Highlighting the devastation due to invasive species and the imperative of investment in their control remains as relevant as ever according to several recent articles – especially given the impact of alien species on native species, ecosystem services, human health, and food production.
A study published in ‘Frontiers in Ecology and the Environment’ found that invasive alien species were the biggest single factor, by far, in animal extinctions. The study examined 953 extinctions from the IUCN’s Red List, and found that invasives were involved in the loss of 33% of the listed animals and 25% of the plant species. Hunting and harvesting, the next biggest single factor, was responsible for 19% of animal extinctions. Native species contributed to 3% of animal and 5% of plant extinctions.
A guest editorial in ‘Frontiers in Ecology and the Environment’ looks broadly at the impact of invasive species. It promotes the need to press for investment in the development of technologies to prevent and control incursions, and for remediation of the impact of invasive species.
Part of the work in pressing for action to manage invasive species is maintaining focus in relevant research and discussions about conservation and human well-being.
An example is retaining an emphasis on native species (ahead of non-native species) in biodiversity assessments for conservation purposes; as promoted by an international team in ‘PLOS Biology’. Similarly, in a ‘Crossroads. Open Letters to IUCN Members’ blog, Professor Daniel Simberloff claims that treating native and non-native species in the same manner would be misguided and potentially disastrous for conservation goals and the provision of ecosystem services.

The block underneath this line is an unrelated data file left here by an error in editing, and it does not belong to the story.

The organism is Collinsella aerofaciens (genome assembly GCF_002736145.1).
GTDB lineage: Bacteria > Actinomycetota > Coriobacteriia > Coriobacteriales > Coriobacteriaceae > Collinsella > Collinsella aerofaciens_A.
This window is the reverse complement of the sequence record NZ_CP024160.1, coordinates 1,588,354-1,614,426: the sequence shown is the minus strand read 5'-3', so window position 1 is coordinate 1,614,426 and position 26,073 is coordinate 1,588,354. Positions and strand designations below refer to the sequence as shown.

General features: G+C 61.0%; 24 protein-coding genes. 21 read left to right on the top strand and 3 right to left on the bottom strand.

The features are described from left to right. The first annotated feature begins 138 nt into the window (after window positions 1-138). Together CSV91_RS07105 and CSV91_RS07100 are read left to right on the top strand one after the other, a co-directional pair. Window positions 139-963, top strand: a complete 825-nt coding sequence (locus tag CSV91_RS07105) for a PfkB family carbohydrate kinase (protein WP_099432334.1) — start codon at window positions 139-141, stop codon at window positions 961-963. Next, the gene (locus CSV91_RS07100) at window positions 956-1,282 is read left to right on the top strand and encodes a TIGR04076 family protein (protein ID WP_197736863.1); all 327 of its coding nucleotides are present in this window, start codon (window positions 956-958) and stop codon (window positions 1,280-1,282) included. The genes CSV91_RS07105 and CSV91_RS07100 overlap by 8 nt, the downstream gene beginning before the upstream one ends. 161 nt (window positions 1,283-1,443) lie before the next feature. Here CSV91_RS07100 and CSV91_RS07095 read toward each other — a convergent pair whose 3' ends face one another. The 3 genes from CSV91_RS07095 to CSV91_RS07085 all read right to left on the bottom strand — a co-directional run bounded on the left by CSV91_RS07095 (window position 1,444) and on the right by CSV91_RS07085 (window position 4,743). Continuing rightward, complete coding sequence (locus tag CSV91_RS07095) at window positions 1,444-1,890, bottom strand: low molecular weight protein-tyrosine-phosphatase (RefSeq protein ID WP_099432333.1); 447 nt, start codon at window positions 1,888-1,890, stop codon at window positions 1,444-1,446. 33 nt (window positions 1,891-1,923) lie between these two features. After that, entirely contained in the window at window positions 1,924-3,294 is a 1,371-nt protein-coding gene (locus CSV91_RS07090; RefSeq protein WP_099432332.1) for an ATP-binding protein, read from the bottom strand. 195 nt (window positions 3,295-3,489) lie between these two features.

Another example is an analysis in ‘Conservation Biology’ of ‘compassionate conservation’, which has been promoted as an alternative to conventional conservation. The authors conclude that ‘compassionate conservation does not offer the best welfare outcomes to animals and is often ineffective in achieving conservation goals’.
Against this background, the Foundation for Rabbit Free Australia is committed to press-on for greater awareness of the impact of invasive rabbits, their on-ground control, and the development and refinement of technical control options; seeking Australian landscapes that are free of the nation’s worst vertebrate pest, the European wild rabbit.